Khan Academy, the free, nonprofit online educational service, has been around for about five and a half years, but its brand is suddenly rising fast, thanks to a 60 Minutes segment Sunday night and the announcement Monday that the TED Conference is launching TED-Ed, “an online collection of free video lessons delivered by the best teachers on a range of subjects,” according to the Washington Post.
It also doesn’t hurt that investment dollars have come in from the Gates Foundation and Google, whose chairman, Eric Schmidt, is a big fan. The Post notes that Khan is “beginning to be used experimentally in a couple dozen schools” as well.
The Academy was started by former hedge-fund analyst Salman “Sal” Khan to help his cousin learn algebra, but then his videos started going viral on YouTube as parents and teachers stumbled across them. The idea is that “students watch videos to learn the lessons at home, and then work through problems in school with their teachers’ assistance,” the Post reports.
The Los Altos school district in California is experimenting with using Khan, Fast Company notes, and its teachers have discovered that some of the students were previously mislabeled as at-risk.
"Very often, students who thought they were horrible in math, who were labeled bad in math by schools ... in many cases, they were just struggling with a very specific topic," said Shantanu Sinha, President and COO of Khan Academy. "Without the ability to explore lectures at home, struggling students were left behind as teachers progressed through the lesson plan. But, when students could focus on problem areas at their own pace, they could overcome weaknesses and catch back up with the class.”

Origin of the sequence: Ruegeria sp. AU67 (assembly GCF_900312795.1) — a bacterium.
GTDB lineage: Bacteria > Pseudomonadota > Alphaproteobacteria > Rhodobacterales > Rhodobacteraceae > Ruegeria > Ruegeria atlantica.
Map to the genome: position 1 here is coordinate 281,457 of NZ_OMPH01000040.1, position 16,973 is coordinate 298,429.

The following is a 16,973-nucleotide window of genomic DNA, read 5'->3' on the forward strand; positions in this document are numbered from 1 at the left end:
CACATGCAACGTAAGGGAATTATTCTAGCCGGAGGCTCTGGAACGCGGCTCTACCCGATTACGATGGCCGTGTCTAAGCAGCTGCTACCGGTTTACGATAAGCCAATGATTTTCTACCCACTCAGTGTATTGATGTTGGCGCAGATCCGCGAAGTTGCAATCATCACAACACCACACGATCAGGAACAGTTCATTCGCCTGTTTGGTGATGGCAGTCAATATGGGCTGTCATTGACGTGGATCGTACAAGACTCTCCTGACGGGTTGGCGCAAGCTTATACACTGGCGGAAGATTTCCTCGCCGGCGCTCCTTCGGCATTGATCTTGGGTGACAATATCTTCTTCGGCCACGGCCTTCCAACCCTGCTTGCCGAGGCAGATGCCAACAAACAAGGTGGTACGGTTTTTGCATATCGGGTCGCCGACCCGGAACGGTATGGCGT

Google chairman Schmidt made the point on 60 Minutes that innovation rarely comes from an established institution: “It’s always a graduate student or a crazy person or somebody with a great vision,” he said.
Khan is expanding its market with an iPad app, which “includes time-syncing between devices — no Internet connection required — an interactive transcript of the lectures for easy searching, and a handy scrubber for moving between parts of the lectures.” It could also help to “replace or supplement” textbooks, the site reports.
"If you're going on a road trip or if you're taking mass transit and you don't have cell service, or whatever, you can get the content," said Khan Academy Lead Designer Jason Rosoff to Fast Company.
When such a thing rises, of course, other similar things try to do the same. TechCrunch reports that New York City-based ShowMe, which pulled in $800,000 last August from investors, “is taking a bottom-up approach to the Khan Academy model.” The idea is to get the platform to teachers out there who want to share info and record lessons.
The app that ShowMe debuted last summer has had more than 400,000 downloads and enabled teachers to create more than 1.5 million lessons.“We want to create thousands of Sal Khans,” ShowMe CEO San Kim tells TechCrunch. The slogan (we hope): "Yes we Khan!"